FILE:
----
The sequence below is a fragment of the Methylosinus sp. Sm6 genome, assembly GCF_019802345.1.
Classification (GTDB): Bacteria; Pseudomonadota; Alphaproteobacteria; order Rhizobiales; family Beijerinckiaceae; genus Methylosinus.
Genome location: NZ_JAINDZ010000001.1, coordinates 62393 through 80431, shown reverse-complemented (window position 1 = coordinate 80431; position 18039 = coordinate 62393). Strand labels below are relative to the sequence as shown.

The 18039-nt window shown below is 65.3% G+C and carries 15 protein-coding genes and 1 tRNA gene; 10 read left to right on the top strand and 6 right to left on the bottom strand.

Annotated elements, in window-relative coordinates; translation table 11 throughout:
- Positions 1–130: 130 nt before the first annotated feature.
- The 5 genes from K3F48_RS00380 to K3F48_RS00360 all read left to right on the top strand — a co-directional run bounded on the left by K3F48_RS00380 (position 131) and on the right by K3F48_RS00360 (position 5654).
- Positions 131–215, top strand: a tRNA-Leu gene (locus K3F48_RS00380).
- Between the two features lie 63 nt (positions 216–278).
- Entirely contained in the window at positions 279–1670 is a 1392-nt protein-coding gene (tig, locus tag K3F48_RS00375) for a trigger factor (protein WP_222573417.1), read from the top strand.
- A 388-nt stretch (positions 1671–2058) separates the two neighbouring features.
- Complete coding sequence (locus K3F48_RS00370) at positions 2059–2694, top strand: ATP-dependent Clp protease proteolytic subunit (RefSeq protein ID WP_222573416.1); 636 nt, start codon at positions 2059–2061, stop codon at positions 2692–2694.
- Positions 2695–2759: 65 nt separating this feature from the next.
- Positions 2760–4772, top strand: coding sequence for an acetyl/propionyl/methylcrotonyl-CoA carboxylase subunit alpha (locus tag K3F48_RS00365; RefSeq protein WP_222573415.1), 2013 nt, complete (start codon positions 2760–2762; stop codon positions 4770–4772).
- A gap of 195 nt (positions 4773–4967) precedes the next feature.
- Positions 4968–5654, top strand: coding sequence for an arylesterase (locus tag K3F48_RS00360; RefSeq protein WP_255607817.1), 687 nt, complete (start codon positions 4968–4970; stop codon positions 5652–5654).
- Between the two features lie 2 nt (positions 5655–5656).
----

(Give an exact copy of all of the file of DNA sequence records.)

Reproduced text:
The sequence below is a fragment of the Methylosinus sp. Sm6 genome, assembly GCF_019802345.1.
Classification (GTDB): Bacteria; Pseudomonadota; Alphaproteobacteria; order Rhizobiales; family Beijerinckiaceae; genus Methylosinus.
Genome location: NZ_JAINDZ010000001.1, coordinates 62393 through 80431, shown reverse-complemented (window position 1 = coordinate 80431; position 18039 = coordinate 62393). Strand labels below are relative to the sequence as shown.

The 18039-nt window shown below is 65.3% G+C and carries 15 protein-coding genes and 1 tRNA gene; 10 read left to right on the top strand and 6 right to left on the bottom strand.

Annotated elements, in window-relative coordinates; translation table 11 throughout:
- Positions 1–130: 130 nt before the first annotated feature.
- The 5 genes from K3F48_RS00380 to K3F48_RS00360 all read left to right on the top strand — a co-directional run bounded on the left by K3F48_RS00380 (position 131) and on the right by K3F48_RS00360 (position 5654).
- Positions 131–215, top strand: a tRNA-Leu gene (locus K3F48_RS00380).
- Between the two features lie 63 nt (positions 216–278).
- Entirely contained in the window at positions 279–1670 is a 1392-nt protein-coding gene (tig, locus tag K3F48_RS00375) for a trigger factor (protein WP_222573417.1), read from the top strand.
- A 388-nt stretch (positions 1671–2058) separates the two neighbouring features.
- Complete coding sequence (locus K3F48_RS00370) at positions 2059–2694, top strand: ATP-dependent Clp protease proteolytic subunit (RefSeq protein ID WP_222573416.1); 636 nt, start codon at positions 2059–2061, stop codon at positions 2692–2694.
- Positions 2695–2759: 65 nt separating this feature from the next.
- Positions 2760–4772, top strand: coding sequence for an acetyl/propionyl/methylcrotonyl-CoA carboxylase subunit alpha (locus tag K3F48_RS00365; RefSeq protein WP_222573415.1), 2013 nt, complete (start codon positions 2760–2762; stop codon positions 4770–4772).
- A gap of 195 nt (positions 4773–4967) precedes the next feature.
- Positions 4968–5654, top strand: coding sequence for an arylesterase (locus tag K3F48_RS00360; RefSeq protein WP_255607817.1), 687 nt, complete (start codon positions 4968–4970; stop codon positions 5652–5654).
- Between the two features lie 2 nt (positions 5655–5656).